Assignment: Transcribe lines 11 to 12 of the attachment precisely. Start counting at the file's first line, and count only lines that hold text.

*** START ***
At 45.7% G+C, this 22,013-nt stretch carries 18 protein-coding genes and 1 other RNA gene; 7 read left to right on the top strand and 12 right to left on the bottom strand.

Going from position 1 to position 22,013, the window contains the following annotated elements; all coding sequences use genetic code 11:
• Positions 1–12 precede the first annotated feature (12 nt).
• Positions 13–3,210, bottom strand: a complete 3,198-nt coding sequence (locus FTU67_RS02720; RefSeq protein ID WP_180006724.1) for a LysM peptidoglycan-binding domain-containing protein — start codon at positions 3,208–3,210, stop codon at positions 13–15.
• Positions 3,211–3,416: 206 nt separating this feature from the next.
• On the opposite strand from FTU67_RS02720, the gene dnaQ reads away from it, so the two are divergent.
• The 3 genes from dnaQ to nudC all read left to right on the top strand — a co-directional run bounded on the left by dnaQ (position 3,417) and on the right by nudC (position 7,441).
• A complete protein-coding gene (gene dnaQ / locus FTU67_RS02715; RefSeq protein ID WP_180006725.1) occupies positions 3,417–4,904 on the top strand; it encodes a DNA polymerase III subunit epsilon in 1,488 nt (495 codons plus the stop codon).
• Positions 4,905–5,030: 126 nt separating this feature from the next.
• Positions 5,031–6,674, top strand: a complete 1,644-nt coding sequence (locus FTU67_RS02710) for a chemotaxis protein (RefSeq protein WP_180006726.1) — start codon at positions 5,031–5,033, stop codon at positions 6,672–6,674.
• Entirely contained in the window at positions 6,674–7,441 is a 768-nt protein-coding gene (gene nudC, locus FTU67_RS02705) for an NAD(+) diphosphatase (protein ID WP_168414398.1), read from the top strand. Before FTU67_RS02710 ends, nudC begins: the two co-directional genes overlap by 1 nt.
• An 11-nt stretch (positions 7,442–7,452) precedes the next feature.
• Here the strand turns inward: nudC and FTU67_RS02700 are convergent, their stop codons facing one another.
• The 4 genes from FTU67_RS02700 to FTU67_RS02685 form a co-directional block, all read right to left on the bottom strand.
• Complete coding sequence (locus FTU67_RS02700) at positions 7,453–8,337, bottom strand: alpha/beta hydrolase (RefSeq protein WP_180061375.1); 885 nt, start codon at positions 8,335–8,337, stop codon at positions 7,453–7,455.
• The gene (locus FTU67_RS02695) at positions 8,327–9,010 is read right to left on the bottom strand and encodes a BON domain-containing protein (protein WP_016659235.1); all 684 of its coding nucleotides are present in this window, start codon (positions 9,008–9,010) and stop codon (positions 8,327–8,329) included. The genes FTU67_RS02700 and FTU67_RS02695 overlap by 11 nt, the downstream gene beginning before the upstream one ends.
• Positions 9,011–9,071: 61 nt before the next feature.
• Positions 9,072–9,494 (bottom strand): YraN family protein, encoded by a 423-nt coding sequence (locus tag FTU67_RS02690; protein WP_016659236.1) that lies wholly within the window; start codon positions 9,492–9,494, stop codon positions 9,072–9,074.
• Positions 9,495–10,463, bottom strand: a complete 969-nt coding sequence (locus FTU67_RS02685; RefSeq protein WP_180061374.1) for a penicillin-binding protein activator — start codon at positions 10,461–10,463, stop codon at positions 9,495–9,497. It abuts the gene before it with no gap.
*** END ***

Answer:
• Entirely contained in the window at positions 6,674–7,441 is a 768-nt protein-coding gene (gene nudC, locus FTU67_RS02705) for an NAD(+) diphosphatase (protein ID WP_168414398.1), read from the top strand. Before FTU67_RS02710 ends, nudC begins: the two co-directional genes overlap by 1 nt.
• An 11-nt stretch (positions 7,442–7,452) precedes the next feature.